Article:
Laura Rodhe, 37, of Boston, said she was shoveling snow from her driveway one winter when a man stopped his car to ask if she was one of those local Satan worshippers he'd heard about. "I wish I'd had my fake glow-in-the-dark eyeballs with me. I would've said, Yes, come here,' " she said, chuckling.

But, "you more or less get used to it," she added. "They're mostly kids. They're harmless."

Bullet hole
In fact, if you want to hear some weird stories, she'll tell you about the doors and windows that keep closing and locking themselves in her house. Or the patched hole where a family ancestor fired a shot through a bedroom ceiling after hearing noises in the attic. Or the ghost she once saw sitting in one of the houses at nearby Hale Farm & Village.

On the Web site Creepy Cleveland, where readers offer their own descriptions and experiences regarding area haunts, tales about Hell Town are second in popularity only to the "melon heads" (people with abnormally large heads) of Kirtland.

Site founder Chuck Hawley, 32, of Fairview Park said Creepy Cleveland doesn't give directions to supposed haunts, and "I never encourage anybody to go out at all, let alone try something like a ritual or bother anybody."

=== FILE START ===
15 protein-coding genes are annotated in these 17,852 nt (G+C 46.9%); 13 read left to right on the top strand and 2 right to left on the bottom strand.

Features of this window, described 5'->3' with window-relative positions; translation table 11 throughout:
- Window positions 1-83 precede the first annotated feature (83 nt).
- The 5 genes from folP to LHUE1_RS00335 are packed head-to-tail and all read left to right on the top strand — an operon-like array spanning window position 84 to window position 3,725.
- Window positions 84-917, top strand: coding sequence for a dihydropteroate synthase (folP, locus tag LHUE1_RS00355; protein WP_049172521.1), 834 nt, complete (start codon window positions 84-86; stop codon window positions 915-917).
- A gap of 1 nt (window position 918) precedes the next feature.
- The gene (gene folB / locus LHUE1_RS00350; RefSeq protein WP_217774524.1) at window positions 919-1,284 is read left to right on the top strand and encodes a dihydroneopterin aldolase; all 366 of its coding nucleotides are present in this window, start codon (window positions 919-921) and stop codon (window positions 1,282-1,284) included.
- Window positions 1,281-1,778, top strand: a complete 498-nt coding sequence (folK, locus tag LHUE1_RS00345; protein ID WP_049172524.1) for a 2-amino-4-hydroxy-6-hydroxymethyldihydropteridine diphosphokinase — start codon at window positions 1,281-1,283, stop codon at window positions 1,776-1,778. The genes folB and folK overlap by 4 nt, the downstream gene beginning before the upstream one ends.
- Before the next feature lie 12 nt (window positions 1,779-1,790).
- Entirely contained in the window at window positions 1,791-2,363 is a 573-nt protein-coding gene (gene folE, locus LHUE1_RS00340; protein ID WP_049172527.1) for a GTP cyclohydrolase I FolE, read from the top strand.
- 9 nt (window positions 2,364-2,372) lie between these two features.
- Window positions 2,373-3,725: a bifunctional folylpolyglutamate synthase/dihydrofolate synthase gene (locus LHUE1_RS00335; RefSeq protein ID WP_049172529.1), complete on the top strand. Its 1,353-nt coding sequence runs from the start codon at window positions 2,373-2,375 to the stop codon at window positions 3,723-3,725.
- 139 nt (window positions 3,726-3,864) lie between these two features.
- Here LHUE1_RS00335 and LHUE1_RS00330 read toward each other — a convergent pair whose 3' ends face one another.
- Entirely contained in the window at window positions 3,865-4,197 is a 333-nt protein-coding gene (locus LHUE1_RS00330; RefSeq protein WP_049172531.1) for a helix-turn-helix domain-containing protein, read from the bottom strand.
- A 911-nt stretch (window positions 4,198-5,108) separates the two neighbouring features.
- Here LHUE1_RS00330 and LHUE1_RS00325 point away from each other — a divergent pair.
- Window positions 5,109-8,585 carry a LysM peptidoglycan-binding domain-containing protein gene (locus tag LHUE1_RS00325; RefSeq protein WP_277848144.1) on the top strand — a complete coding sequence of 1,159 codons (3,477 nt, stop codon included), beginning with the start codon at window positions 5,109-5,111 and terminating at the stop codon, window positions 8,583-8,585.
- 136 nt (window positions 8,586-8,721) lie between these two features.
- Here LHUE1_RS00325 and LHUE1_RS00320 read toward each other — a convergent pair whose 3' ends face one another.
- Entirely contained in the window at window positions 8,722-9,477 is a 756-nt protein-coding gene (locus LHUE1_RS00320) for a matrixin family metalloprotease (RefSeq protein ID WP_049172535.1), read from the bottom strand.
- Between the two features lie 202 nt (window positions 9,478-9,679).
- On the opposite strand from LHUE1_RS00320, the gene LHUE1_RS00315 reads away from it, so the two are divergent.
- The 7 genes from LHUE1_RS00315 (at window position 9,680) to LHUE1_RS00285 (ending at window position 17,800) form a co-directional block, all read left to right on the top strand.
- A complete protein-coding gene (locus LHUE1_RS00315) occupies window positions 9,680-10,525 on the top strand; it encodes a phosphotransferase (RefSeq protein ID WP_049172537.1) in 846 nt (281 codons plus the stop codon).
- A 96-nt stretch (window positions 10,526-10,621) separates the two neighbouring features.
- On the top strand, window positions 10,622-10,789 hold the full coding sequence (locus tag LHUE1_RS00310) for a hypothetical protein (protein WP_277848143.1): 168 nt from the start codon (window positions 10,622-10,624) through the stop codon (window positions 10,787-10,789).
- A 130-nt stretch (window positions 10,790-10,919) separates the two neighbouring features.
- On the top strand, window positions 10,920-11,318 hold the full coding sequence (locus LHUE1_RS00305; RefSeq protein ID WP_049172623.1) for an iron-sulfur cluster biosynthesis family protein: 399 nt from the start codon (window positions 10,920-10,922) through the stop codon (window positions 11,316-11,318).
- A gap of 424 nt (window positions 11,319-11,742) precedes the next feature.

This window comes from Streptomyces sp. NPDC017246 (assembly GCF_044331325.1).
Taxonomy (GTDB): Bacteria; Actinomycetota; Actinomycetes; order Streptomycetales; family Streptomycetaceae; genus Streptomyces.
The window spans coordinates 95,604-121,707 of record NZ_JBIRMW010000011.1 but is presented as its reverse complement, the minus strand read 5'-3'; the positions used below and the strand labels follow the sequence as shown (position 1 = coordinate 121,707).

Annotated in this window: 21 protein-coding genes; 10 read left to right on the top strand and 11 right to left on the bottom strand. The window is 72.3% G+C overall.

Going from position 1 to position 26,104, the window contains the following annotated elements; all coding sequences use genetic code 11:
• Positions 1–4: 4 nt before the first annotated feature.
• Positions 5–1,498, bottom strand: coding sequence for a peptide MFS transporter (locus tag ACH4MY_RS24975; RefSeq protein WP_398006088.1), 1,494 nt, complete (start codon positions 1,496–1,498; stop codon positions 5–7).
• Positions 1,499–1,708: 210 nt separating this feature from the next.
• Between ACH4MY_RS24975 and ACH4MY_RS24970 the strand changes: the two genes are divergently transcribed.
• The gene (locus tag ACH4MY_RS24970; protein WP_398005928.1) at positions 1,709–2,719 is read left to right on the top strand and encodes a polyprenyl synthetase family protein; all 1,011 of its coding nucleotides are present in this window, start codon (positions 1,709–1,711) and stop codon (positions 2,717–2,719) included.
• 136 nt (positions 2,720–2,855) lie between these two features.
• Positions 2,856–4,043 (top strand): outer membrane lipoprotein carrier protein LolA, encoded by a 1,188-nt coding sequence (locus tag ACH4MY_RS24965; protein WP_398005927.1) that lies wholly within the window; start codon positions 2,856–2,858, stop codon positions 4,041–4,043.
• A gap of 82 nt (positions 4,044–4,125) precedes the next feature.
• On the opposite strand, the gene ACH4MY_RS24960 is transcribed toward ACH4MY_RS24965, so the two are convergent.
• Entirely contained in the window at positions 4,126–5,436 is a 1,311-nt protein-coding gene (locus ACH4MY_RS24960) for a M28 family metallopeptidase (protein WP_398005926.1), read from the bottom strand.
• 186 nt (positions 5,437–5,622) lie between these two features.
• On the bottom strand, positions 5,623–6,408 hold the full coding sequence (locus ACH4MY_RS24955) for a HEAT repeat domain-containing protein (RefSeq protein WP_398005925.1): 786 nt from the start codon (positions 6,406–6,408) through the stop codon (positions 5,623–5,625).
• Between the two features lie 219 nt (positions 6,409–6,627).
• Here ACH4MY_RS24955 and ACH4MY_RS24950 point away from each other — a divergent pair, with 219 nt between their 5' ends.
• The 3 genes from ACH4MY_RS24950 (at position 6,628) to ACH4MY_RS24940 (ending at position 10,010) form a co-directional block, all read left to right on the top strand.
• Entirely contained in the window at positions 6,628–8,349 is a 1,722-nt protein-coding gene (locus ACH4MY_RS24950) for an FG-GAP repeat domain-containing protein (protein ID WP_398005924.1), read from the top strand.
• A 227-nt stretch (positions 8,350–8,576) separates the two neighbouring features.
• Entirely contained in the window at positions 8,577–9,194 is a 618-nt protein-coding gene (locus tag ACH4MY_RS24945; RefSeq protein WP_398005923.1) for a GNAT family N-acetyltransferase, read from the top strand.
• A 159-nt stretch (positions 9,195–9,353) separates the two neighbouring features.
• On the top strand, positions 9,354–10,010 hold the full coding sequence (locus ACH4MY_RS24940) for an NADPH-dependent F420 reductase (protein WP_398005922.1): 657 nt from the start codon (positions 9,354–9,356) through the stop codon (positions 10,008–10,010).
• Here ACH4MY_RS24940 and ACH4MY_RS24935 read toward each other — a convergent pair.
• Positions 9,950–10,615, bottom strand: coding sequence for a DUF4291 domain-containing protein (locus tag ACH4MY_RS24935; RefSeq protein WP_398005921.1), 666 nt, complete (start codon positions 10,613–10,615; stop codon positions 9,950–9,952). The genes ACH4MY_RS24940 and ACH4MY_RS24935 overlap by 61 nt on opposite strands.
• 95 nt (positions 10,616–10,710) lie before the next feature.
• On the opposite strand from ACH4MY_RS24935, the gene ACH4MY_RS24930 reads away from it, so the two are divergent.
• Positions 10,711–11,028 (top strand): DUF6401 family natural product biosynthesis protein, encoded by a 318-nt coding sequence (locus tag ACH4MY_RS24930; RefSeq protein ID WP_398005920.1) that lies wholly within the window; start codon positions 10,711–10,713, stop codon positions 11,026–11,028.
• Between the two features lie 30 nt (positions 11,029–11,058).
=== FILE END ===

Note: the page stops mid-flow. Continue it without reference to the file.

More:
Hawley said the site is not intended to prove or disprove a story: "I just put it out there and let people think what they think."

He has visited the area described as Hell Town, and can understand why it has become such a popular locale for supernatural speculation. "Boston is a gloomy little town, very quiet . . . and really eerie the way the fog rolls in," he said. "It's the perfect setting for a horror story, and I can see why people want to believe there's something out there."

Willis, of Ghosts of Ohio, also senses something odd about the area. But he describes it as a "certain sadness," a lingering sense of loss felt by residents whose neighbors and friends had to move out when the national park moved in.

"And if that wasn't enough, now they are being told they live in Hell Town," Willis said. "And that is why the senseless vandalism and trespassing needs to stop now.

"Because while we can't change what has happened to these people in the past, we can offer them hope for the future."

© 2008 The Ghosts of Ohio